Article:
Thole had something of a lost season in the Blue Jays' organization thanks to injuries and an unexpected catching backlog. Thole spent 45 games playing for Triple-A Buffalo and hit for a .228/.320/.262 slash line with no home runs. Thole’s value has never come from his bat, but rather that he’s been the personal catcher to R.A. Dickey, a knuckleballer. It is mostly in that role that he played 18 games for the Blue Jays, going 10-for-49 at the plate with two extra-base hits. While he’s a career .249 hitter in the MLB, he hasn’t hit above .234 at the big league level since 2011. With Dioner Navarro leaving as a free agent and catching help on the way—but not here yet—Thole should get a chance to be the full-time backup to Russell Martin. Martin is one of the most durable and dependable catchers, which should relegate Thole to catching Dickey and spelling Martin on night-to-day back-to-backs.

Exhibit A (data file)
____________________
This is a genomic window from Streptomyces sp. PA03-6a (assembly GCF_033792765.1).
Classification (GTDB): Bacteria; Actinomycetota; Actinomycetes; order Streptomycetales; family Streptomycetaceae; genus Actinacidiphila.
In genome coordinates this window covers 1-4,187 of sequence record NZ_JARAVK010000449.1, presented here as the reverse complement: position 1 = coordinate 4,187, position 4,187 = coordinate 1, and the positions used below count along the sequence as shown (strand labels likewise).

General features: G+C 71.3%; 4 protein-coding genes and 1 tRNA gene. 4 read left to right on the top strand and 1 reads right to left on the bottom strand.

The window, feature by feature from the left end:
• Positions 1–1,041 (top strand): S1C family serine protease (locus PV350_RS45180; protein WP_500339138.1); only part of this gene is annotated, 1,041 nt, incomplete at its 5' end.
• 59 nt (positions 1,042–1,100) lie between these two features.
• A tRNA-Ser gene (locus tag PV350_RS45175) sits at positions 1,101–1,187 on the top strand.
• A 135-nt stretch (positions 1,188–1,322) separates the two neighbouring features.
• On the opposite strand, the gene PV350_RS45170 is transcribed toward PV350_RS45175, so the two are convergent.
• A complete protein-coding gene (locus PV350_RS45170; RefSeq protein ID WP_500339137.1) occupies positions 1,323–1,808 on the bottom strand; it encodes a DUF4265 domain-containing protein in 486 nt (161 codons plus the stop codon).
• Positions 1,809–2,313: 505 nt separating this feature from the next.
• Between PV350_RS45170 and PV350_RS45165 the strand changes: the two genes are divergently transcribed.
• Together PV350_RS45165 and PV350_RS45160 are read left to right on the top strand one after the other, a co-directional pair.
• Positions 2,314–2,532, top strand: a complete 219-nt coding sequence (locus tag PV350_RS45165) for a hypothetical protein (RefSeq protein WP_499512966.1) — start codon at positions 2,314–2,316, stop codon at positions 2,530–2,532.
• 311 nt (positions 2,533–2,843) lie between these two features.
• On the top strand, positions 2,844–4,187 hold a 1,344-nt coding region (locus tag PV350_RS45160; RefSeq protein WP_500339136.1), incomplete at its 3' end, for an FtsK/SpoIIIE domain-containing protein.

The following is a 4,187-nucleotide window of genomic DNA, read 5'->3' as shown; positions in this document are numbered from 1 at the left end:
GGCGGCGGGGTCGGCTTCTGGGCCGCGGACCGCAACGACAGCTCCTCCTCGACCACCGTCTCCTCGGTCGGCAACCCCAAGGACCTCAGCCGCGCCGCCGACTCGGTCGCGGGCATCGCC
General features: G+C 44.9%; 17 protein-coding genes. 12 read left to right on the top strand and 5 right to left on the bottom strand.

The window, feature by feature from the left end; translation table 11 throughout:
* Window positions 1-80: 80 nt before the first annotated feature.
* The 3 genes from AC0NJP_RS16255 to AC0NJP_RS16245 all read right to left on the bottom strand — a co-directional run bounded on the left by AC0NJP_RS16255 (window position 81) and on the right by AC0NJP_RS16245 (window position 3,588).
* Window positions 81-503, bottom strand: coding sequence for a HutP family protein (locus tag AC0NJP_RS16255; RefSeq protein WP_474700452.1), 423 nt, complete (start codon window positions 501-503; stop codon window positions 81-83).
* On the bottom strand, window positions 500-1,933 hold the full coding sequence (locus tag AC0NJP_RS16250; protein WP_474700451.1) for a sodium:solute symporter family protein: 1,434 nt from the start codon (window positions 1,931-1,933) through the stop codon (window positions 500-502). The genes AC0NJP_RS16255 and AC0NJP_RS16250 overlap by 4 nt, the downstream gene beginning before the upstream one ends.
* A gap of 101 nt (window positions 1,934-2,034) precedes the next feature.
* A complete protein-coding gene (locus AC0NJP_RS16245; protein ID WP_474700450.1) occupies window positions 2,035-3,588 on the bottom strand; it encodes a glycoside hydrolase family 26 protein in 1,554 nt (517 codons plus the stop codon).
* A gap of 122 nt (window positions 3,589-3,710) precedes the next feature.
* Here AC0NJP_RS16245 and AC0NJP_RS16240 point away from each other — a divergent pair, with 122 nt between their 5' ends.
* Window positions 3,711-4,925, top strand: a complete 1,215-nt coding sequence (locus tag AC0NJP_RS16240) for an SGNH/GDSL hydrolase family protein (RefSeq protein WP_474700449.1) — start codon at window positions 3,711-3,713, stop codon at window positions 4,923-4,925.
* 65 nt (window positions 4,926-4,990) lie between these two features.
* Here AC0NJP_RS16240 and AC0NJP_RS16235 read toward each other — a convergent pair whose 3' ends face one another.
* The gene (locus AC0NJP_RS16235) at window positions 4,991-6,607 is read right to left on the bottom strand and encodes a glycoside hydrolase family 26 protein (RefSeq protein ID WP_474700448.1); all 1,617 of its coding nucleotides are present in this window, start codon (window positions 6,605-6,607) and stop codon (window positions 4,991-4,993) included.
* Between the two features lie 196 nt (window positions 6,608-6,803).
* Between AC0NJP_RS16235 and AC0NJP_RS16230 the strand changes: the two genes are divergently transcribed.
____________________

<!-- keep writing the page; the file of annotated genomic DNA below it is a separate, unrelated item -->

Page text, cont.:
The personal catcher for R.A. Dickey, Thole saw few opportunities when Toronto's other starters were on the mound, finishing with 150 plate appearances in 57 games. Thole has had success at the upper levels of the minor leagues, slashing .292/.365/.464 in parts of three seasons at Triple-A, but he posted just a .598 OPS with the big club in 2014, lowering his career mark at the highest level to .639. He has turned in respectable strikeout and walk rates throughout the years, and the Blue Jays exercised his option for 2015, but Thole has limited offensive upside given his relative lack of power, and he will likely be confined to primarily catching Dickey again in 2015, a role which figures to yield little-to-no fantasy value.